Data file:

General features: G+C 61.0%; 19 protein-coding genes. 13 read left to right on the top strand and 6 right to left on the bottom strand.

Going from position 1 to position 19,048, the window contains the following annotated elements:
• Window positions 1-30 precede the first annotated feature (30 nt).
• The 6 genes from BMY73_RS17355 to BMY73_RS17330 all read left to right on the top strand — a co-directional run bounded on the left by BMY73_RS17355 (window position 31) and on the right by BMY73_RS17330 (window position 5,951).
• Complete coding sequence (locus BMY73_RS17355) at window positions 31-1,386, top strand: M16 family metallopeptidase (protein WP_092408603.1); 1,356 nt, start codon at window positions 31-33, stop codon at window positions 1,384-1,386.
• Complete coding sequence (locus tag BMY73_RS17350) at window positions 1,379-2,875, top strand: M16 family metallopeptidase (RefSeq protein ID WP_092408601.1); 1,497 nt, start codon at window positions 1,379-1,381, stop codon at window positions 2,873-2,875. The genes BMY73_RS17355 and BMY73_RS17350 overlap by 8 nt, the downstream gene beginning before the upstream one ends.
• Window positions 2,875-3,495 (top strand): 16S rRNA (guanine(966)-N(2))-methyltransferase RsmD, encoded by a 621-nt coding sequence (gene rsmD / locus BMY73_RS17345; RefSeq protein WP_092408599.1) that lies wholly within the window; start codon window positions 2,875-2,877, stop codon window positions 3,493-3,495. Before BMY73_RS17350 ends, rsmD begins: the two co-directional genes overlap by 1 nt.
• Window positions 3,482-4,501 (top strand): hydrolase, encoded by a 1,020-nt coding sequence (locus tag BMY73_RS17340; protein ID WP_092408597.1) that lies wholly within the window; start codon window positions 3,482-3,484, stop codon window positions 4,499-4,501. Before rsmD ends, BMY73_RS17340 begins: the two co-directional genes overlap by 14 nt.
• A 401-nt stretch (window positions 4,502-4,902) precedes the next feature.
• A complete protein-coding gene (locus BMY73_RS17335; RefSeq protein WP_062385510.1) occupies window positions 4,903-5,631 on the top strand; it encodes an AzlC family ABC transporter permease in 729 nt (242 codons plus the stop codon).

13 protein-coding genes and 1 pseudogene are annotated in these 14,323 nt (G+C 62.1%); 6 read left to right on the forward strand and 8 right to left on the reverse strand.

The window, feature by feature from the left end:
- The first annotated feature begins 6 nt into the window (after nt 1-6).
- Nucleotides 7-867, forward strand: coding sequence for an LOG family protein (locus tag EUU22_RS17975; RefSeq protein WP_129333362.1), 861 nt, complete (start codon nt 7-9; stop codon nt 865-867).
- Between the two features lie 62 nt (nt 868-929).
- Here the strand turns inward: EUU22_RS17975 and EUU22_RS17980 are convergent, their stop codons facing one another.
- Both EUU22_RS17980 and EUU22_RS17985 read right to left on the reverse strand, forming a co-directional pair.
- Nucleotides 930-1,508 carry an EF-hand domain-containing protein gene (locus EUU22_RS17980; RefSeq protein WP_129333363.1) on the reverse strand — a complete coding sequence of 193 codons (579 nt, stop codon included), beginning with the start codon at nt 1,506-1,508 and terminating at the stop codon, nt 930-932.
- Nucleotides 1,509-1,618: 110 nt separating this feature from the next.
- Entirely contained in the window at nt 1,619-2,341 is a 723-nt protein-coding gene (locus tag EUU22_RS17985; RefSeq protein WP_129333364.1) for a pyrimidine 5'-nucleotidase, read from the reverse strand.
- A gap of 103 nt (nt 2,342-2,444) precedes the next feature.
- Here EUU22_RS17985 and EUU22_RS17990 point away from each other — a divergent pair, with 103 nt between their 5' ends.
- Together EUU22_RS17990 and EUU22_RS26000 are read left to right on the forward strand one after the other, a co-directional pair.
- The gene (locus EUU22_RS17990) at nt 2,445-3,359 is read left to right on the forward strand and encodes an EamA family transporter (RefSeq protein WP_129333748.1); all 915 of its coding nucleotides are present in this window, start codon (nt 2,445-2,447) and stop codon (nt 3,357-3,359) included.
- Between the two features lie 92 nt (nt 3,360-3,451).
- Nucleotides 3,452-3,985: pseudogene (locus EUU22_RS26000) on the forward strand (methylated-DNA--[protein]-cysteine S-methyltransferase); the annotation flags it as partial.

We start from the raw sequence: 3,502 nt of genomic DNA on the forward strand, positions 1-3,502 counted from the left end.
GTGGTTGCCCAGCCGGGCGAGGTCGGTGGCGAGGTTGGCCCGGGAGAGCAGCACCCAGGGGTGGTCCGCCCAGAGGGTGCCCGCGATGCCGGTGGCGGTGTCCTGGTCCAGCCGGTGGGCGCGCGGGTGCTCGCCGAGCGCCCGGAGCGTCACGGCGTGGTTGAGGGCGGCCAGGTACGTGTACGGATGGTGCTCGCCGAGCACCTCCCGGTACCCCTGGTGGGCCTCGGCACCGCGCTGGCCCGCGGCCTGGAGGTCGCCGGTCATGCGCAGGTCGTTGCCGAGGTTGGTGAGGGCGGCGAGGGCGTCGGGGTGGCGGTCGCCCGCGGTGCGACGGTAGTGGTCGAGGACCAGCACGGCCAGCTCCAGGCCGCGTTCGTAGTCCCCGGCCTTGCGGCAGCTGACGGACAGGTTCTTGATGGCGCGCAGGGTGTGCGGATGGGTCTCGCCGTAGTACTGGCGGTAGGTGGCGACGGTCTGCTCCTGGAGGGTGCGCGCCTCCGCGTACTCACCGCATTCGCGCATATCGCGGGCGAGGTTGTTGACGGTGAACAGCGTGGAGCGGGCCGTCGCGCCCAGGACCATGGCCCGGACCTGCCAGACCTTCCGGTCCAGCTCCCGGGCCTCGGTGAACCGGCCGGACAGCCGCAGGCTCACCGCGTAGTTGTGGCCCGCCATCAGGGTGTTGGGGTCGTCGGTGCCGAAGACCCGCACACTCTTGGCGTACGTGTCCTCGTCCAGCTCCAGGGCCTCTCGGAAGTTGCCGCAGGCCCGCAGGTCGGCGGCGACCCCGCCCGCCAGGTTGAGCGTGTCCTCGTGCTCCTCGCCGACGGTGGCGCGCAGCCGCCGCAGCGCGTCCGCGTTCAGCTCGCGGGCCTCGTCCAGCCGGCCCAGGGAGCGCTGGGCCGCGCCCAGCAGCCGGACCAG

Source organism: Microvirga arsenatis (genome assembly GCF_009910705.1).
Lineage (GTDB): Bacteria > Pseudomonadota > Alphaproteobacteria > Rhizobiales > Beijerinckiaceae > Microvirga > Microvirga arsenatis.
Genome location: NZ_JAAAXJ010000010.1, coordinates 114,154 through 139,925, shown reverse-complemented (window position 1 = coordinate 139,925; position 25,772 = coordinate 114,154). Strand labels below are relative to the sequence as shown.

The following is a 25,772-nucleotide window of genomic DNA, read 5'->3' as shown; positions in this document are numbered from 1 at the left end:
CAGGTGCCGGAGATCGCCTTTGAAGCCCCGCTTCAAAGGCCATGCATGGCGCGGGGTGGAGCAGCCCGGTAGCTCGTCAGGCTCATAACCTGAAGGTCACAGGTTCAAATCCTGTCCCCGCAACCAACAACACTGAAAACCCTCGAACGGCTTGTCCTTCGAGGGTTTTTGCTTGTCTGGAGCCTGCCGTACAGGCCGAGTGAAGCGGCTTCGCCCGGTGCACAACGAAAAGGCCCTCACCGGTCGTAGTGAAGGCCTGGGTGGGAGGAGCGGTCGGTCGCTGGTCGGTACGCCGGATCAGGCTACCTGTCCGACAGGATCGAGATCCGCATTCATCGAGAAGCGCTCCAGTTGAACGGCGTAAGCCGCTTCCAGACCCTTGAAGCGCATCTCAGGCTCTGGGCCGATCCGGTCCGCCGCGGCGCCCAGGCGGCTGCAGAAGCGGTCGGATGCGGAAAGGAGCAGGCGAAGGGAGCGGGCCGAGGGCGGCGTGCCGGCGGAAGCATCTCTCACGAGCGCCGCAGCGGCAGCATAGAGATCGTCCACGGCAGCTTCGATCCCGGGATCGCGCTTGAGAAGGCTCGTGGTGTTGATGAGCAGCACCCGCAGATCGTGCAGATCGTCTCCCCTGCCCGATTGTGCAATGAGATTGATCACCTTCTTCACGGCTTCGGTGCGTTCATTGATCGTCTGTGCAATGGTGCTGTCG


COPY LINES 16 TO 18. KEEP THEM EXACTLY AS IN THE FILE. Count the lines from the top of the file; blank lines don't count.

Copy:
- Here the strand turns inward: EUU22_RS17975 and EUU22_RS17980 are convergent, their stop codons facing one another.
- Both EUU22_RS17980 and EUU22_RS17985 read right to left on the reverse strand, forming a co-directional pair.
- Nucleotides 930-1,508 carry an EF-hand domain-containing protein gene (locus EUU22_RS17980; RefSeq protein WP_129333363.1) on the reverse strand — a complete coding sequence of 193 codons (579 nt, stop codon included), beginning with the start codon at nt 1,506-1,508 and terminating at the stop codon, nt 930-932.